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Read: senators introduce resolution calling Saudi crown prince “complicit” in Khashoggi’s murder

A bipartisan group of lawmakers also rebuked Crown Prince of Saudi Arabia Mohammed bin Salman for the humanitarian crisis in Yemen.

Crown Prince of Saudi Arabia Mohammad Bin Salman speaks during a bilateral meeting with U.S. Secretary of Defense Jim Mattis March 22, 2018 at the Pentagon.
Crown Prince of Saudi Arabia Mohammad bin Salman.
Alex Wong/Getty Images
Jen Kirby is a senior foreign and national security reporter at Vox, where she covers global instability.

A bipartisan group of US senators has introduced a scathing resolution condemning Crown Prince of Saudi Arabia Mohammed bin Salman for being “complicit” in the assassination of Saudi dissident journalist Jamal Khashoggi.

Republican senators Lindsey Graham (R-SC), Marco Rubio (R-FL), Todd Young (R-IN) and Democrats Dianne Feinstein (D-CA), Ed Markey (D-MA), and Chris Coons (D-CT) introduced the non-binding resolution on Wednesday, just one day after they were briefed by CIA Director Gina Haspel on the agency’s conclusions about who was behind the murder.

“This resolution — without equivocation — definitively states that the Crown Prince of Saudi Arabia was complicit in the murder of Mr. Khashoggi and has been a wrecking ball to the region jeopardizing our national security interests on multiple fronts,” said Graham said in a statement.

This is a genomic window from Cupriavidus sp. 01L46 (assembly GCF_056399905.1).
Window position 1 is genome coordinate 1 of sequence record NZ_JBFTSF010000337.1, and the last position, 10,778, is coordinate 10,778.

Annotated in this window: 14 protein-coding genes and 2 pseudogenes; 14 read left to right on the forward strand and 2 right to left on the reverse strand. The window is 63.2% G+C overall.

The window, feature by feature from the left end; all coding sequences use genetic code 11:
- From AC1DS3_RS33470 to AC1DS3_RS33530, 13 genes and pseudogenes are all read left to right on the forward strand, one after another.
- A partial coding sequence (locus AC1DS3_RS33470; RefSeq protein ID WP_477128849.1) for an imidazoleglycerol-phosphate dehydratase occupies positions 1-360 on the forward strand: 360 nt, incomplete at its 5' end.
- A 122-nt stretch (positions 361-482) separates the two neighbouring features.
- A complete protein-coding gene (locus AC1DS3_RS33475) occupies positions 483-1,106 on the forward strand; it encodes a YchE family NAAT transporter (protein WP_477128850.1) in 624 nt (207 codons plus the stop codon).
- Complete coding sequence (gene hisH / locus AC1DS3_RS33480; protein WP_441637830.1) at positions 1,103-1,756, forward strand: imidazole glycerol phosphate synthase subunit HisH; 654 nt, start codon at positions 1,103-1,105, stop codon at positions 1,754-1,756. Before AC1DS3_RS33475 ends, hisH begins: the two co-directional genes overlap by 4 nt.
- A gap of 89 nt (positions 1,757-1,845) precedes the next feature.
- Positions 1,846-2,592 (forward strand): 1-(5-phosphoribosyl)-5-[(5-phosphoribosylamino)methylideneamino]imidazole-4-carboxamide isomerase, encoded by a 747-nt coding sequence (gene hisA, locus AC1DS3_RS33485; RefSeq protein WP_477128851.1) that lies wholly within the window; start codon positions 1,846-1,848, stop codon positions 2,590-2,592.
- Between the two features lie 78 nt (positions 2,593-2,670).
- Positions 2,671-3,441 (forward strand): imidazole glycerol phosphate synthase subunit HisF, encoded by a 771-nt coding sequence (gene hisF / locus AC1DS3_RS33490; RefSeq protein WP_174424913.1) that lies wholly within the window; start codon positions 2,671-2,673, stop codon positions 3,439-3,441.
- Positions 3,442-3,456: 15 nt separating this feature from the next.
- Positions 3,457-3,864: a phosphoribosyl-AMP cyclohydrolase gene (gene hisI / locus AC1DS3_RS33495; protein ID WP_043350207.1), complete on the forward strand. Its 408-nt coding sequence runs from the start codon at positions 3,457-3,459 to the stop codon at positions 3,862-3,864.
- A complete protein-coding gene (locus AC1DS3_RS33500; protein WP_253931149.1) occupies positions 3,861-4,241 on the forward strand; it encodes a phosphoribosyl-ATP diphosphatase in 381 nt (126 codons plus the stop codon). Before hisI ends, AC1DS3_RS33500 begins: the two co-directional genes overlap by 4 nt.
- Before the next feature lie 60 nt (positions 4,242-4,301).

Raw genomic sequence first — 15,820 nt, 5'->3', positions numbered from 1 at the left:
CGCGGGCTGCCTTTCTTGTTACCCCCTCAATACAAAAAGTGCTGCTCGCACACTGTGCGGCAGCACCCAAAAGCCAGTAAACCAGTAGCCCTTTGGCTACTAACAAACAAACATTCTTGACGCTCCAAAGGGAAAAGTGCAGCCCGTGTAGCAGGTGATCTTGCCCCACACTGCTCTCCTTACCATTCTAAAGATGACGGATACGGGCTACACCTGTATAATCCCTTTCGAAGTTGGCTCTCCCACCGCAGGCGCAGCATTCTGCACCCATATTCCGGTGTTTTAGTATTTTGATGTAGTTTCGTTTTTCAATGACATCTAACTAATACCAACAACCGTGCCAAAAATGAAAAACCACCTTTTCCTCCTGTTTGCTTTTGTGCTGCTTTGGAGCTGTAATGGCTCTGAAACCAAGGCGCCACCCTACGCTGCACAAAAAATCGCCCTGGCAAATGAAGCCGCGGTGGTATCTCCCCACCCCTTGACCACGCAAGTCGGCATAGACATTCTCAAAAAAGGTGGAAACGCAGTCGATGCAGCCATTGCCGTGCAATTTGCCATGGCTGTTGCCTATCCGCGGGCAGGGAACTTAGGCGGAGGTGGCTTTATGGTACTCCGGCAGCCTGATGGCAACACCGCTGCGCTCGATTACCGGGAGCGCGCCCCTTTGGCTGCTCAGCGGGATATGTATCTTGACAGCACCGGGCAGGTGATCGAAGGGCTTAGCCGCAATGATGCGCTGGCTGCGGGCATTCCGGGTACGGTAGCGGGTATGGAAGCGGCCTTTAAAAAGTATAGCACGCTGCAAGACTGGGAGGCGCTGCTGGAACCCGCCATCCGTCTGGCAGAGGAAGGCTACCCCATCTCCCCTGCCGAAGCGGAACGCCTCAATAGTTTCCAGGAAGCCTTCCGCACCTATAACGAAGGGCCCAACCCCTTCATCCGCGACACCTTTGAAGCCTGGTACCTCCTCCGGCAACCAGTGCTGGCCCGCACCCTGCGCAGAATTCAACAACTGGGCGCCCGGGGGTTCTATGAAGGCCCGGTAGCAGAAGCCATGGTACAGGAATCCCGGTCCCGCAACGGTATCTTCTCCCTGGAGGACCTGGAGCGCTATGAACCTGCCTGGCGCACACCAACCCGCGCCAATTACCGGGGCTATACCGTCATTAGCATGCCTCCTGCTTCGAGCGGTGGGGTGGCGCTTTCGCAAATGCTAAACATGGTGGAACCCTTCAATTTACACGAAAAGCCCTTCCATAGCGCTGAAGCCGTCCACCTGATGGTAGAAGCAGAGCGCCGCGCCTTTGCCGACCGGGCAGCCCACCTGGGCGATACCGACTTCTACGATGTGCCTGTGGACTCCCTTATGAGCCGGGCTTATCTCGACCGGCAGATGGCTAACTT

The resolution directly contradicts statements from Trump administration officials, including Secretary of State Mike Pompeo and Secretary of Defense James Mattis, who have said publicly that there is no definitive evidence or “smoking gun” connecting the Saudi crown prince to Khashoggi’s killing.

The resolution also takes issue with Saudi Arabia’s other actions in the region, such as human rights abuses related to its war in Yemen, the diplomatic and economic blockade against Qatar, and the imprisonment of political dissidents.

This is Congress’s latest challenge to the administration’s over its relationship with MBS and Saudi Arabia. The Senate will vote next week on a bill to end the US’s involvement in the conflict in Yemen, though it’s still unclear it will have enough votes to pass at present.

The Trump administration has placed sanctions on 17 Saudi individuals they deem to have been involved in Khashoggi’s death, but has stopped short of laying blame directly with the crown prince himself.

Read the resolution below:

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